What is a Corporation?
A corporation is a limited liability business structure that is separate from its members, and allows them to act as a single entity, much like an LLC. Under the law, a corporation has many of the same rights and responsibilities as an individual and can loan and borrow money, hire employees, enter into contracts, have lawsuits filed against them and for them, and own property and other assets.
Starting a Corporation in New Mexico
The process for starting a corporation will vary from state to state, but many of the details are the same. In New Mexico, like most states, you’ll start by filing your Articles of Incorporation. This document should be submitted to the Secretary of State along with a $100 filing fee plus a one-time $25 initial filing fee and must include the following information:
- Your business name that is not by anyone else in the state. It must include the word or abbreviation for, “corporation,” “incorporated,” or “limited”
- The number of shares you wish to start with
- A statement of the purpose of the corporation
- How long it will be in effect for
- The name and address of the registered agent who will be responsible for all state and legal correspondence
- Name of director(s) and incorporator (the person filing the articles)
In addition to the Article of Incorporation, you will also need to write your company’s bylaws, which are the governing rules of your organization. Although you do not have to file these with the state, New Mexico law requires you to have them on hand as internal documents. Bylaws cover items like how your stock will be treated and distributed, how company meetings will run, how records will be kept, how directors will be chosen and what their roles are, and how finances will be handled.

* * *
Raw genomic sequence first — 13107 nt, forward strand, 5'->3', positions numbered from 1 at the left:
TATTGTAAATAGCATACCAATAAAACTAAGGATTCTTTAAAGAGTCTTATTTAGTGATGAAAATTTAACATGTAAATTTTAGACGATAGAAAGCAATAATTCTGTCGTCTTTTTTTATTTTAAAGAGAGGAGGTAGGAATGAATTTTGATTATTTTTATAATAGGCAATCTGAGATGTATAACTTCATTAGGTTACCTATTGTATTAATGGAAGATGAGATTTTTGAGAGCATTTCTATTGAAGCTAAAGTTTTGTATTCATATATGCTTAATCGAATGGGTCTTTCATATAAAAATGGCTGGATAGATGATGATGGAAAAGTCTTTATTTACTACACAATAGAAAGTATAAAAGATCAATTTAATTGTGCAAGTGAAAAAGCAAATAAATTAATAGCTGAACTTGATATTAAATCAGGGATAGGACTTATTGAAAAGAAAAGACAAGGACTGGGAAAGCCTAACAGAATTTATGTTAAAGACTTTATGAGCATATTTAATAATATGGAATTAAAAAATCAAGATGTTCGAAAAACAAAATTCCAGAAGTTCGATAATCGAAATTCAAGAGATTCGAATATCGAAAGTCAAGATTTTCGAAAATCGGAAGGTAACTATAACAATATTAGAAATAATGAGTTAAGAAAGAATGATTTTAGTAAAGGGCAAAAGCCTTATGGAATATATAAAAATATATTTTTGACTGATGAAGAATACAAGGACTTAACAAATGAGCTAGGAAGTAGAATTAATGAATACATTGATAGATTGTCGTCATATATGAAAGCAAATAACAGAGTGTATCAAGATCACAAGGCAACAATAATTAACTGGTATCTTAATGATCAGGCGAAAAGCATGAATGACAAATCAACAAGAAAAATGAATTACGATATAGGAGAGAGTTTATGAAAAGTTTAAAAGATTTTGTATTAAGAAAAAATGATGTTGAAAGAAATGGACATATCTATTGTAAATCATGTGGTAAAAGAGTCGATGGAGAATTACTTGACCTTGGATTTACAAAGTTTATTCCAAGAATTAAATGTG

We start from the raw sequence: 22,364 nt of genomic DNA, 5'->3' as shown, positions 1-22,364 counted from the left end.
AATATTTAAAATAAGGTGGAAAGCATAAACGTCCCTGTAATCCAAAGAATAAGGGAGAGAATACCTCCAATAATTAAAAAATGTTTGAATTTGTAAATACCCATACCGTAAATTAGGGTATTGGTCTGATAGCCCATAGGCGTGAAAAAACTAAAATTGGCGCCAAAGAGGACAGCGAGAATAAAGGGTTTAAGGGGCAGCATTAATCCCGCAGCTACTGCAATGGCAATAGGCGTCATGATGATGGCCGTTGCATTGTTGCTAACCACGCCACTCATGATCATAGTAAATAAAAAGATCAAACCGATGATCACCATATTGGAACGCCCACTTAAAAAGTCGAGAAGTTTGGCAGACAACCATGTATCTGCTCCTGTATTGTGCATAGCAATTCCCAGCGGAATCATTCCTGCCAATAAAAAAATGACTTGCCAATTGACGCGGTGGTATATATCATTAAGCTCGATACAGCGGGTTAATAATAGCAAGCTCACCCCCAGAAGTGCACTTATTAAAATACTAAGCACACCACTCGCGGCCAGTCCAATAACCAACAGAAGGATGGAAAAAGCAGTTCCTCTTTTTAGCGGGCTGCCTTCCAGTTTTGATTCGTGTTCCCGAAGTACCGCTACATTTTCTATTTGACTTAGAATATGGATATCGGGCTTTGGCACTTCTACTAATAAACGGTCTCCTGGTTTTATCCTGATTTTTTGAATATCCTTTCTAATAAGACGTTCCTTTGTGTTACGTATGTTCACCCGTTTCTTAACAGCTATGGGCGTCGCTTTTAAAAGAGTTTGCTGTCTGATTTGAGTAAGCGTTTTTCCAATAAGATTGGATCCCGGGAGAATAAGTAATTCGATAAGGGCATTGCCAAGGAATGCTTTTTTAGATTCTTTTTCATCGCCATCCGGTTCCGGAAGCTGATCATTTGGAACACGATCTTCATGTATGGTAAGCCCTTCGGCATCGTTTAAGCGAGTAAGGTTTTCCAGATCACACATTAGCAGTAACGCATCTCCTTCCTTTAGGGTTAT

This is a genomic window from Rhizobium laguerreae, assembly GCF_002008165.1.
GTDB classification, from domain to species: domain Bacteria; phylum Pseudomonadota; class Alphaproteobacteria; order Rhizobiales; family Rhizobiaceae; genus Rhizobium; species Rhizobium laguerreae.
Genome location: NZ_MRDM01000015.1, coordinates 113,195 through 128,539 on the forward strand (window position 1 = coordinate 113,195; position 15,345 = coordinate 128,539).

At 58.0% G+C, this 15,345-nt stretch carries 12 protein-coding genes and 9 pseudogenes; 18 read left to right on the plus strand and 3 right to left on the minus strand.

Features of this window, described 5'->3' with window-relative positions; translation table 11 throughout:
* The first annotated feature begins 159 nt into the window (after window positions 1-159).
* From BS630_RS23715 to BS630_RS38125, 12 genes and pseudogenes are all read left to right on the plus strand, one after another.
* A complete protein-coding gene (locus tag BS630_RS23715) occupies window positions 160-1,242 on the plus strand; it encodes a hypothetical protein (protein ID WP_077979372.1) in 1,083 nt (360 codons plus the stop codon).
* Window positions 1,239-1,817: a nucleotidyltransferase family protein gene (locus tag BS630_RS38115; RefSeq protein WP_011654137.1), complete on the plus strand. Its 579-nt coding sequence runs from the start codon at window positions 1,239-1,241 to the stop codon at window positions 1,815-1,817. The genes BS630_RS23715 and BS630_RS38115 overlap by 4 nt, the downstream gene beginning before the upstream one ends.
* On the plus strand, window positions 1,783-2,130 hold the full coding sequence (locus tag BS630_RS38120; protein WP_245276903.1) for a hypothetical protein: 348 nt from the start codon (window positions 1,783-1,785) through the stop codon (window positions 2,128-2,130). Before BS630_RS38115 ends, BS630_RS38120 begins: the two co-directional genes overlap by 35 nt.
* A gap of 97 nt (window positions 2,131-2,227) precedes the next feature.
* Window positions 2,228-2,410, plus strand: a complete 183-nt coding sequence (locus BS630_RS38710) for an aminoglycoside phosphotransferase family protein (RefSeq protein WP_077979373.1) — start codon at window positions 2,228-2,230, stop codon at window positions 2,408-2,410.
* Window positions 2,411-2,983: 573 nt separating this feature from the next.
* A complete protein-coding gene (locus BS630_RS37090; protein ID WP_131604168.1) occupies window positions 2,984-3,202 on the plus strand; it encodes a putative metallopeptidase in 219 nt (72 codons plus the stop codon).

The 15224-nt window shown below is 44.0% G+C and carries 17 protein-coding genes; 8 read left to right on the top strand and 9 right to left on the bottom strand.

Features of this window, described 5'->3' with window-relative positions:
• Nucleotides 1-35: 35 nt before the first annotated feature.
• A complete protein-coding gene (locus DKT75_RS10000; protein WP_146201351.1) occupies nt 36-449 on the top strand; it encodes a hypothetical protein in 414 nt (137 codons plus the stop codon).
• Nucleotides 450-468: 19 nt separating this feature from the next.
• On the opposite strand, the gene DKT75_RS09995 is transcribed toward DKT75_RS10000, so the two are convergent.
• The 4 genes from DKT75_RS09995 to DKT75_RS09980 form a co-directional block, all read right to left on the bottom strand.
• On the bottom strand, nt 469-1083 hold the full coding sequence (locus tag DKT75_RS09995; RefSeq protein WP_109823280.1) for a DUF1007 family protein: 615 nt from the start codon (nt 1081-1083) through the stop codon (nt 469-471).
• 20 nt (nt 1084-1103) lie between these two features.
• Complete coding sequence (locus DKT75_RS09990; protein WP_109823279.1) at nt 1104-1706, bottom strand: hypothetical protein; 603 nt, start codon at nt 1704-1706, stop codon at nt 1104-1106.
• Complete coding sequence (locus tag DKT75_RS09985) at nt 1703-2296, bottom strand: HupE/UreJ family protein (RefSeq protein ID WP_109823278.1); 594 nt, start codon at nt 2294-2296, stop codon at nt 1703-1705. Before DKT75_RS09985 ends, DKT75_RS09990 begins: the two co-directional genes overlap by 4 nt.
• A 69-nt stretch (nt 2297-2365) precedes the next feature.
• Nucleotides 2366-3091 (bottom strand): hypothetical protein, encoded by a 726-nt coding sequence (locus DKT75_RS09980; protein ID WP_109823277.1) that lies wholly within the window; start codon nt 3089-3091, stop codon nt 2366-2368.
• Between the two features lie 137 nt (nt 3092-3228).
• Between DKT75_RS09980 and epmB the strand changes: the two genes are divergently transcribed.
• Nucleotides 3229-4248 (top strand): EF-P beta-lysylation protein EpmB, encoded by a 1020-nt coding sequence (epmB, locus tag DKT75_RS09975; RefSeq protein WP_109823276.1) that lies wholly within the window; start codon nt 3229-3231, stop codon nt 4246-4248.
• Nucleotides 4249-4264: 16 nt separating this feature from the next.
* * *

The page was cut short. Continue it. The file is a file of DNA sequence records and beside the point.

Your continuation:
Can I start a New Mexico Corporation on my own?
It is not necessary to obtain assistance for starting a corporation, but can be helpful since the process is more complicated than an LLC or sole proprietorship. You can either obtain advice from a CPA, lawyer, or hire a professional registered agent. Hiring professional help can be especially helpful for writing comprehensive bylaws.
Why would someone want to start a corporation?
- Professionalism: As a corporation it will be easier to raise capital through investors, to obtain loans from a bank, and to establish credibility in the business sector.
- Tax Benefits: Corporations are eligible to receive tax deductions such as health insurance premiums, self-employment taxes, workers compensation, business expenses, and your business income will not be subject to Social Security and Medicare
- Limited Liability: Perhaps the biggest benefit of a corporation is its ability to protect its owners from any lawsuit or liabilities the business may incur. This lets the members share in the profits while not being personally accountable for its losses.
- Privacy: If you do not wish to be named as the owner of your corporation you can file anonymously or hire a registered agent to file your articles of incorporation.
Different Types of Corporations
available in New Mexico